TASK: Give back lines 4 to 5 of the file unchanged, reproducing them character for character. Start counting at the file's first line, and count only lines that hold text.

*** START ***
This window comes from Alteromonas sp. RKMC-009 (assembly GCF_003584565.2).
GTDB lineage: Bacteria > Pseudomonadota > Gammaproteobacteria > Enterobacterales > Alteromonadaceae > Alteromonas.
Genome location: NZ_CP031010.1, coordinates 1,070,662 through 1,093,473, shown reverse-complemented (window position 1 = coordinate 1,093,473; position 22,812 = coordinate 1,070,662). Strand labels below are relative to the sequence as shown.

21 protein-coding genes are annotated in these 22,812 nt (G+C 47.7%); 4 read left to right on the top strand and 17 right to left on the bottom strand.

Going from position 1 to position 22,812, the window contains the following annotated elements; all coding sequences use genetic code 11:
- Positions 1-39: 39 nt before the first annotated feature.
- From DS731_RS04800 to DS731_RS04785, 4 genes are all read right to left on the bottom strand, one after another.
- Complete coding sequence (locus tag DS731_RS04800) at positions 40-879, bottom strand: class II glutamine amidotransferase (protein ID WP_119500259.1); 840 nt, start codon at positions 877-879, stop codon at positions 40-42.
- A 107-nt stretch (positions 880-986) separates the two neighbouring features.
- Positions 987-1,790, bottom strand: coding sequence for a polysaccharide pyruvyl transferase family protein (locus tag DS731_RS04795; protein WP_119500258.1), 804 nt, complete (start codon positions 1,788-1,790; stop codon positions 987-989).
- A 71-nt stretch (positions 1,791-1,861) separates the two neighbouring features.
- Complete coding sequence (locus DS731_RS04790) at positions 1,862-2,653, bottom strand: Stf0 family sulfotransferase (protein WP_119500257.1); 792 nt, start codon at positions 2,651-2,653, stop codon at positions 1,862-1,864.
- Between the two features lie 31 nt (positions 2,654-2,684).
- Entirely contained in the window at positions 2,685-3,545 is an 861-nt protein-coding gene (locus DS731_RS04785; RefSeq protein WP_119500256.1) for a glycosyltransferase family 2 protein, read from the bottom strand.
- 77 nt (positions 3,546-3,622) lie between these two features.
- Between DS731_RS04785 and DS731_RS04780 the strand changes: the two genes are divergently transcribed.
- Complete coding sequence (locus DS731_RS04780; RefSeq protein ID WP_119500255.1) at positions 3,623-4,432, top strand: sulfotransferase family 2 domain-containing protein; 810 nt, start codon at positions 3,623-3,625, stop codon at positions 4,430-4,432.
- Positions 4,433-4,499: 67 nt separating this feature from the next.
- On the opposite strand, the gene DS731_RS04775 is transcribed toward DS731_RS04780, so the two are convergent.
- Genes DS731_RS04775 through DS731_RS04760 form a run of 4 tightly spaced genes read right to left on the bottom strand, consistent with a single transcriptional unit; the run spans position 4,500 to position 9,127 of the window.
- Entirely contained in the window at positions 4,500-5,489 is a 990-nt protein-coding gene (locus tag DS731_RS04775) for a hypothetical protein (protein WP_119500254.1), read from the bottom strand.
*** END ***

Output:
21 protein-coding genes are annotated in these 22,812 nt (G+C 47.7%); 4 read left to right on the top strand and 17 right to left on the bottom strand.

Going from position 1 to position 22,812, the window contains the following annotated elements; all coding sequences use genetic code 11: